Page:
Risk of Blood Clots Higher in CAD Patients Than General Population, Study Concludes

Risk of Blood Clots Higher in CAD Patients Than General Population, Study Concludes

Cold agglutinin disease (CAD) patients have an increased risk of developing blood clots compared to the general population, a retrospective Danish study shows.

The findings of the study, “Occurrence, thromboembolic risk, and mortality in Danish patients with cold agglutinin disease” were published recently in the journal Blood Advances.

In CAD, antibodies (known as autoantibodies) attack and destroy red blood cells when the temperature is low. Traditionally, the disease is thought to be a chronic disease without significant risks.

However, a recent American retrospective study reported a correlation between CAD and an increased risk of thromboembolic events — blood clots that block blood circulation, which can be life-threatening.

No studies have compared patients with CAD to the general population for the risk of blood clot formation, making it hard to determine the associated risks and outcomes.

In this retrospective population-based survival study, researchers assessed the risk of mortality and the frequency of thromboembolic events in Danish CAD patients compared with the general population.

They analyzed data from the Danish National Patient Registry collected from 1999 to 2013. The analysis included 72 patients with CAD and 720 individuals from the general population. The two groups were matched for age, sex, and region of residence.

The analysis revealed that the risk of thromboembolic events was higher in CAD patients compared to the controls. The risk for blood clots assessed at after one, three, and five years following diagnosis was always higher in CAD patients — 7.2%, 9.0% and 11.5%, respectively — compared to controls (1.9%, 5.3% and 7.8%). Furthermore, compared with controls, the overall rate of thromboembolic events was 65% higher in CAD patients.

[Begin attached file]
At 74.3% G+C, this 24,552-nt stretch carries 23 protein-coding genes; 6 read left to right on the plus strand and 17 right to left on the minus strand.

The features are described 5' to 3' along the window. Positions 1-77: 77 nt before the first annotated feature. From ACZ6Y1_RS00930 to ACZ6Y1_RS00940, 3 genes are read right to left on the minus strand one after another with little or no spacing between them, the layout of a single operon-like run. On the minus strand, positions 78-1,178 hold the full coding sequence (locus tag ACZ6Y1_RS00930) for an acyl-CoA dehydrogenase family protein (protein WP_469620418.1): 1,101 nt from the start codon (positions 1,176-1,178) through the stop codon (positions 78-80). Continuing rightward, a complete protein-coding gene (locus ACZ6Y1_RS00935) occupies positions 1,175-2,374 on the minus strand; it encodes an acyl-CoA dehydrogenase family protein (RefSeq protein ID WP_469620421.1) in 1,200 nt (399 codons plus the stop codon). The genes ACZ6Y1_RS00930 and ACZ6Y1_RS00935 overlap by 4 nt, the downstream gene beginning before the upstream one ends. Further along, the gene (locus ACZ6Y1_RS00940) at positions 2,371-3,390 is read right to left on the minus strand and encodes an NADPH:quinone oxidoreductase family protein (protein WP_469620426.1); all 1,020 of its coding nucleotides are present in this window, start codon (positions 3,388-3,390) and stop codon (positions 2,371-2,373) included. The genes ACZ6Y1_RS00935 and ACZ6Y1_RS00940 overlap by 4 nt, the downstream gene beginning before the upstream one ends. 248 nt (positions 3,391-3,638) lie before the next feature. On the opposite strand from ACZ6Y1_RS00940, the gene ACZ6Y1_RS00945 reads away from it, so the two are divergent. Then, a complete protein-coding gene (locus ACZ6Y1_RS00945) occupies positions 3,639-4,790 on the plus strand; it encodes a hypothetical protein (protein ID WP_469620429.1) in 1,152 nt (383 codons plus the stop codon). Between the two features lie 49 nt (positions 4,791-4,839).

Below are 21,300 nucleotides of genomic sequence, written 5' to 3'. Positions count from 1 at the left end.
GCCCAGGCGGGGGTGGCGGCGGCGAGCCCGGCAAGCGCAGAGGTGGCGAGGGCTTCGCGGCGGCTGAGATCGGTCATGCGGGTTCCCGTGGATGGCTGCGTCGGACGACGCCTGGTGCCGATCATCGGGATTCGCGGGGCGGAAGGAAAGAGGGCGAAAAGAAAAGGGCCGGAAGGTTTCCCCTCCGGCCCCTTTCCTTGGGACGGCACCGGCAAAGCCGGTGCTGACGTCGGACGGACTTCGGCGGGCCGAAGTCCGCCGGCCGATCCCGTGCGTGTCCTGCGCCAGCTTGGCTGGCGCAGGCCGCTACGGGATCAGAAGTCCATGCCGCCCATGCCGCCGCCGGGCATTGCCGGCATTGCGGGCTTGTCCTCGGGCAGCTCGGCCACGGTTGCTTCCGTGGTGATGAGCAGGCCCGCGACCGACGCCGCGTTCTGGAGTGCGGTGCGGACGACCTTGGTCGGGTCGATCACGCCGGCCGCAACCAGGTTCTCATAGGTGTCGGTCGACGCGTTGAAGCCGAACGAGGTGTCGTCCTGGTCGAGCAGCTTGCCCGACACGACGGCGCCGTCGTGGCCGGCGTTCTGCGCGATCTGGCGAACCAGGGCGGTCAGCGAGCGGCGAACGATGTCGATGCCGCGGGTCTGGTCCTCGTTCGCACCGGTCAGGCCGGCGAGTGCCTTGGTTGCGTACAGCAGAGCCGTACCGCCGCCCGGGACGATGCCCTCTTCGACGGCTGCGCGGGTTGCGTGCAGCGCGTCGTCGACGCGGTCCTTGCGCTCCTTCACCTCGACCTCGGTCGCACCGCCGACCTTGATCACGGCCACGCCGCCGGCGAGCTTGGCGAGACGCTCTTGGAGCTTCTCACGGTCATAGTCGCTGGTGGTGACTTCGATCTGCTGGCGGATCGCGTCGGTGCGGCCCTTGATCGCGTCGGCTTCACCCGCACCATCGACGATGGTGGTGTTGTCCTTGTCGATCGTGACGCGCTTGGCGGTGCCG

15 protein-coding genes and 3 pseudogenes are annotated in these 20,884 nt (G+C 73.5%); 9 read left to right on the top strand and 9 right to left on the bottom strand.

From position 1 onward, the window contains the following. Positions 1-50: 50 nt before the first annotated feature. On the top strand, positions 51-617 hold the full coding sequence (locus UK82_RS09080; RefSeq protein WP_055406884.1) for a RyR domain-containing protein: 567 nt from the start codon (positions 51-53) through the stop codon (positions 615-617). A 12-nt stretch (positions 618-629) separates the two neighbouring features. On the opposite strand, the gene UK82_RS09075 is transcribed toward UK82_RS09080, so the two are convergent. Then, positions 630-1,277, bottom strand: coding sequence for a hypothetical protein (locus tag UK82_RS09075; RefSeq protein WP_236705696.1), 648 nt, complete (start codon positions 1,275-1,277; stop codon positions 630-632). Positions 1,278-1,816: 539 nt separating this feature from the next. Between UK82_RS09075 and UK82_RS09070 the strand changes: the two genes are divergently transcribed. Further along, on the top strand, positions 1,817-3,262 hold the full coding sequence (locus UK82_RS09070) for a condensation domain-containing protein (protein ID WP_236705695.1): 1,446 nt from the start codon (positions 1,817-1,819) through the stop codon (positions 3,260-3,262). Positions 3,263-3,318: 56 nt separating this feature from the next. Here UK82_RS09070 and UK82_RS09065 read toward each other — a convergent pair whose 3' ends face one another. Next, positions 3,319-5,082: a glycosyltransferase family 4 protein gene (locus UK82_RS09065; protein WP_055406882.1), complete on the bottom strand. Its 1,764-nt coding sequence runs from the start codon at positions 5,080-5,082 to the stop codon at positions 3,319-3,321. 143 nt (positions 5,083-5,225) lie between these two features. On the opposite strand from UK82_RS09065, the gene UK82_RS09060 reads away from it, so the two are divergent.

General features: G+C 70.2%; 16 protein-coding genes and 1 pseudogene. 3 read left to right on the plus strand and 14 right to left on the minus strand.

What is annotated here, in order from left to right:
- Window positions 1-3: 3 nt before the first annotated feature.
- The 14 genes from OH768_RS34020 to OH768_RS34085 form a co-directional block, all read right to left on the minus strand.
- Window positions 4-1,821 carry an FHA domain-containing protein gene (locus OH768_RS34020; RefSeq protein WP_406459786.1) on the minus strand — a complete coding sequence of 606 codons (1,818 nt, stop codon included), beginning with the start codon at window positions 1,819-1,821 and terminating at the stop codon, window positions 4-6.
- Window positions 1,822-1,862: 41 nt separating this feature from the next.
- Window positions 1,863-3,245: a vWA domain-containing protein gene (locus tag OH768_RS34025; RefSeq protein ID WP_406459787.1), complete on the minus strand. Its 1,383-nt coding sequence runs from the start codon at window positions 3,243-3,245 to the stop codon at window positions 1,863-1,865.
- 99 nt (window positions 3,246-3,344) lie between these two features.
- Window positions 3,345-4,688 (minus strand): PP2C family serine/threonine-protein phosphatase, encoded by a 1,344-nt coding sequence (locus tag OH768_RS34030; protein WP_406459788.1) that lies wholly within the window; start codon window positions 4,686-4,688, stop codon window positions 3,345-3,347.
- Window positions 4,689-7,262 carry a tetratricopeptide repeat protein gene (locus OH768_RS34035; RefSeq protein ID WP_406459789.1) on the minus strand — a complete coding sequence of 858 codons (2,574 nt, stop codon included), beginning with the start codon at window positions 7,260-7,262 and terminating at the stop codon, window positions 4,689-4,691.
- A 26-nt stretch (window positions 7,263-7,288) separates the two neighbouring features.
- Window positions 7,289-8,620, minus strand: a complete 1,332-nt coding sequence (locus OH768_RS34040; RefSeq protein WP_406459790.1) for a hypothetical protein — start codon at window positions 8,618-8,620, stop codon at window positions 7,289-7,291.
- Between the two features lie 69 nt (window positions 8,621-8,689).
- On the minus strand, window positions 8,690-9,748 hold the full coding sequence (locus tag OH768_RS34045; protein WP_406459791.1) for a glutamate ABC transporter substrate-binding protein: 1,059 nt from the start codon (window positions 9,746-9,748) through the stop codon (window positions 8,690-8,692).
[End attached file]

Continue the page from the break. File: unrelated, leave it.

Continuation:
Patients also had an increased risk of mortality compared to the general population, which was detected early on. In fact, the highest mortality rates occurred during the first five years of the disease. One year after diagnosis, CAD patients had an 83% chance of surviving compared to 97% for individuals from the general population, dropping to 61% after five years (individuals from the general population had an 82% survival chance).

Overall, CAD patients had a 2.3 times greater mortality risk compared to the general population during the first five years after diagnosis.

“This is contrary to the traditional belief that as a chronic disease, complications may occur later,” researchers wrote. “One possible explanation for the early risk of death may be the lack of early therapeutic interventions used in these patients.”

Overall, “the results of this population-level comparison study support the increased risk of TEs [thromboembolic events] described in recent reports, and we found that patients with CAD also have increased mortality.

These findings highlight the need for CAD patients to be “carefully monitored, and potential clinical complications should be evaluated promptly,” the study authors concluded.

Patricia holds her Ph.D. in Cell Biology from University Nova de Lisboa, and has served as an author on several research projects and fellowships, as well as major grant applications for European Agencies. She also served as a PhD student research assistant in the Laboratory of Doctor David A. Fidock, Department of Microbiology & Immunology, Columbia University, New York.
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Patricia holds her Ph.D. in Cell Biology from University Nova de Lisboa, and has served as an author on several research projects and fellowships, as well as major grant applications for European Agencies. She also served as a PhD student research assistant in the Laboratory of Doctor David A. Fidock, Department of Microbiology & Immunology, Columbia University, New York.

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